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She stalks their social media, annoying her boss, played by a grumpy Allison Janney.Sometimes, she shows up at their hangout spot unannounced.
Octavia Spencer as Jackson, squinting witheringly at her employer, Celia Foote (Jessica Chastain), when the poor moll suggests that they burn the fried chicken a little so that Foote’s husband might be duped into thinking she and not Minnie had made it?
That was not Spencer’s complacent portrayal of a mammy figure but her sly wink at the cinematic ghosts of Hattie Mc Daniel and Louise Beavers.
The garbled and timid movie is one of the few mainstream horror films to star a black woman, the media coverage announces, but that does not mean we should mistake it for being a contribution to black horror.“Ma” was predominantly shot in Natchez, Mississippi, a short drive from where Taylor lives and runs his production company, Wyolah Films.
(The business shares a name with Taylor’s residence, Wyolah Plantation, the antebellum structure euphemistically referred to as “Mississippi Mansion” in a profile in , from 2016.) “Ma,” tellingly, is set not in the South but in Ohio.
This feeling intensified with the release, in February, of the trailer for Taylor and Spencer’s fifth project together, the revenge thriller “Ma,” in which Spencer stars as a troubled woman exacting violence on a band of (mostly) white teen-agers.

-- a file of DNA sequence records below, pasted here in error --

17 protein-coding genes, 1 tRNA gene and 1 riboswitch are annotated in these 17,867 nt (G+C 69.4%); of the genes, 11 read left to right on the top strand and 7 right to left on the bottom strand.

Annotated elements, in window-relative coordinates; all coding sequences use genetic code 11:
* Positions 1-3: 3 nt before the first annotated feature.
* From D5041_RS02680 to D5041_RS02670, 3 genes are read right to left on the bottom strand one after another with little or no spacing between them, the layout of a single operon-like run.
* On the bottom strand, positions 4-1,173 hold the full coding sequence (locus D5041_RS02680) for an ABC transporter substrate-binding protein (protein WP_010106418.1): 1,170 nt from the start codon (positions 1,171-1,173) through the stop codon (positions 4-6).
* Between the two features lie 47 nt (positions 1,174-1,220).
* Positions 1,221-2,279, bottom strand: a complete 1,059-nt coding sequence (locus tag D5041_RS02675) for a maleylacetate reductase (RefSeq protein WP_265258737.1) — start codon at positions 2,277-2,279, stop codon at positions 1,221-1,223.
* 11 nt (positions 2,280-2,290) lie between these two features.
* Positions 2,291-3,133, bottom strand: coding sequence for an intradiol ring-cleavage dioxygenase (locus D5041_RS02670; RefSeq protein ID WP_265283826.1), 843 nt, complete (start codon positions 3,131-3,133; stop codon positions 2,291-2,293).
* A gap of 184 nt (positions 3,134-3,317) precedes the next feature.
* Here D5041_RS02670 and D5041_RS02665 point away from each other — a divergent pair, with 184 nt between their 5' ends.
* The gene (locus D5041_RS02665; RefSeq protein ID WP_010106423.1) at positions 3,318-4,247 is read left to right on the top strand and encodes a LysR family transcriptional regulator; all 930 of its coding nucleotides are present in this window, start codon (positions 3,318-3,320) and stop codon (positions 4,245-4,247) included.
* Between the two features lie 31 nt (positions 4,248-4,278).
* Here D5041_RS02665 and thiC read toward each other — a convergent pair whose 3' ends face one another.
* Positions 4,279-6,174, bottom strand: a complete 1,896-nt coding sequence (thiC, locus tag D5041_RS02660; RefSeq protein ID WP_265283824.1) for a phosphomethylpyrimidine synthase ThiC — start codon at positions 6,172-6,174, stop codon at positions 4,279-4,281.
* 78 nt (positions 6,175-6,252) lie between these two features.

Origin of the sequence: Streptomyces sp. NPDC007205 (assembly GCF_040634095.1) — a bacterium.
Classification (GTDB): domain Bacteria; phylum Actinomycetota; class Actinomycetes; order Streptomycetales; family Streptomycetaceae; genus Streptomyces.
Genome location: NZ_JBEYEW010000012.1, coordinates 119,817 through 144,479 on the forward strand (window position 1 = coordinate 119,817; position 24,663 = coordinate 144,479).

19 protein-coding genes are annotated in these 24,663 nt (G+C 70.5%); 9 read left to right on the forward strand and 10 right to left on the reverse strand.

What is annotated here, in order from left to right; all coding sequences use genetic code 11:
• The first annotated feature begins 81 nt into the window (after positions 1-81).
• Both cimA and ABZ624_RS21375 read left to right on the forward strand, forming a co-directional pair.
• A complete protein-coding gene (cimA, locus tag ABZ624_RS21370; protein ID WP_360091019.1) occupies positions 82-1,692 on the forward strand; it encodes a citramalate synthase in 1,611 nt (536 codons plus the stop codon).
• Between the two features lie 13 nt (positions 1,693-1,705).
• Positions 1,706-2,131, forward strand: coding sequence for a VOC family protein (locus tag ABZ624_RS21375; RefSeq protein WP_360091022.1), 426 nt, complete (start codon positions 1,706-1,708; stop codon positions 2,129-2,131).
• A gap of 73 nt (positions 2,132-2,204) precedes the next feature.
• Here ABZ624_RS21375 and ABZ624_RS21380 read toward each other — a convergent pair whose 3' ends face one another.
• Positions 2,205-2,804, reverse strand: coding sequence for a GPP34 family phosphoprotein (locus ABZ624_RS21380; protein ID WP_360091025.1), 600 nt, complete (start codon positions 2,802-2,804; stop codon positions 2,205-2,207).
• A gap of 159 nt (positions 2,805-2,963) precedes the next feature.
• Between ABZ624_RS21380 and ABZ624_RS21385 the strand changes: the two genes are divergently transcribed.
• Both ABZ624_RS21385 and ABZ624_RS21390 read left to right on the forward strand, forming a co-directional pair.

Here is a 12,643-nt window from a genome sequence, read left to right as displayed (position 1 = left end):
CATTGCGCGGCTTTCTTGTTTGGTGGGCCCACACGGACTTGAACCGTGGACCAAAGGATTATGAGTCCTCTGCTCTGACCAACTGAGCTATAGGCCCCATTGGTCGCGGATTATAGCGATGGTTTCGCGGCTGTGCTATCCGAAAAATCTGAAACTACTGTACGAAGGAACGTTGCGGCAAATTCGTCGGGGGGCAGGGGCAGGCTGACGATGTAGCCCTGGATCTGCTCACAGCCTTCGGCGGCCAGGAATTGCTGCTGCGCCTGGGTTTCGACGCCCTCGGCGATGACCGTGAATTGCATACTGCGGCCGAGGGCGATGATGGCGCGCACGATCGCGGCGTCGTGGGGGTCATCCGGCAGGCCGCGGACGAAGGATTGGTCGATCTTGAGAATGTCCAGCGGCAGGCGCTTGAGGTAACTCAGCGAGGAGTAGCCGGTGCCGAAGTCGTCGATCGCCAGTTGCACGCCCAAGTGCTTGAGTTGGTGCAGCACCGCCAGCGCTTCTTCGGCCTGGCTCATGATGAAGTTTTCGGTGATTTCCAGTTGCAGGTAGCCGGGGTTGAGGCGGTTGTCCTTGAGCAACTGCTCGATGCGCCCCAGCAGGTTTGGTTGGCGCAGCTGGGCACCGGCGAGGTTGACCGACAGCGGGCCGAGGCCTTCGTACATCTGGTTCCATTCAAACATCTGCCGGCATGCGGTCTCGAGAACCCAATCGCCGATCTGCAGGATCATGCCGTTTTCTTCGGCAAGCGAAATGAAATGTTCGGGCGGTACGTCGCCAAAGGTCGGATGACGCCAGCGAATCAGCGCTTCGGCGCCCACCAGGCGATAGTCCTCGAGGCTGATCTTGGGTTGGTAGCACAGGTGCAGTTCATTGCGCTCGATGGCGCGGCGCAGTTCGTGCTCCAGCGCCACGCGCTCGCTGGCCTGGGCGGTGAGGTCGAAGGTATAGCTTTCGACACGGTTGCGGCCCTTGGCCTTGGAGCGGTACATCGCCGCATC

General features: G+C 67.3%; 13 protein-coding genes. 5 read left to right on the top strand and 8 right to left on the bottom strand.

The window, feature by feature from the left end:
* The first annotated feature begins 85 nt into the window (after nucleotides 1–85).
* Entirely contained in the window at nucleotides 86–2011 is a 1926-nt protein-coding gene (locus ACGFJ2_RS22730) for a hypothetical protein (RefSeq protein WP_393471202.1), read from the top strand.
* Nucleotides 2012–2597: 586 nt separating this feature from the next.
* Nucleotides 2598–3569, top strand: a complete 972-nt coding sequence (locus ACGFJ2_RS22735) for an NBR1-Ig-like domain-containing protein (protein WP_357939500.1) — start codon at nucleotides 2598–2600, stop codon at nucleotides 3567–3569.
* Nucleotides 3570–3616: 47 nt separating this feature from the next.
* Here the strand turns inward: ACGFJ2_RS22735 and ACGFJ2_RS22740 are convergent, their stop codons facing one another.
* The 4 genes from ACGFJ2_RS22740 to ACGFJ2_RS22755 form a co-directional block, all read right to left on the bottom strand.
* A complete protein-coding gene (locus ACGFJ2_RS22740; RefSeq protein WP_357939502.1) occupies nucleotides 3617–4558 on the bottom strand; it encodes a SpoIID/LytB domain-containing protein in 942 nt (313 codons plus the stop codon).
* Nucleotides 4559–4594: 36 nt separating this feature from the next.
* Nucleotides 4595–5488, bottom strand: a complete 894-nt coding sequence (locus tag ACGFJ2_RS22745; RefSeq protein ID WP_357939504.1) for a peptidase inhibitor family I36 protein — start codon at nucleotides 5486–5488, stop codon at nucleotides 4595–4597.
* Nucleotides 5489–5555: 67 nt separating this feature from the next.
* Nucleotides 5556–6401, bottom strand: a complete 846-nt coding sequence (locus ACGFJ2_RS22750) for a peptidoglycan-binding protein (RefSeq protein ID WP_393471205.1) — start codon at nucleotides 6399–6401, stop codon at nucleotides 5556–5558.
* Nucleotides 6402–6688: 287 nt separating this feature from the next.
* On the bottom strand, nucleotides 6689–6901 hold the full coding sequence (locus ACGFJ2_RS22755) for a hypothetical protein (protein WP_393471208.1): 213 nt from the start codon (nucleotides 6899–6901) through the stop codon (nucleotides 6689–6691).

This new film, made with the horror production company Blumhouse, seemed like it might retroactively darken “The Help,” revealing its sassy liberal picture to have been, all along, a slightly sadistic work of performance art.
The film begins with Maggie (Diana Silvers), a white teen-ager who has moved with her single mother, Erica (Juliette Lewis), to Erica’s suburban home town.
Erica, who finds a job at the town casino, is too overworked to be vigilant.
“She had expressed to me she was frustrated,” Taylor told the A.
P., adding, “Women of color just don’t get the lead unless they’re a slave or a maid.” But Spencer emphasized that the things Taylor changed “weren’t based on race.” She continued, “It was just giving her a backstory, to give her a reason, in her mind, as to why she takes such a dark turn.” Somehow, the film promises that Sue Ann’s race will be pivotal and ends up rendering it all but inconsequential.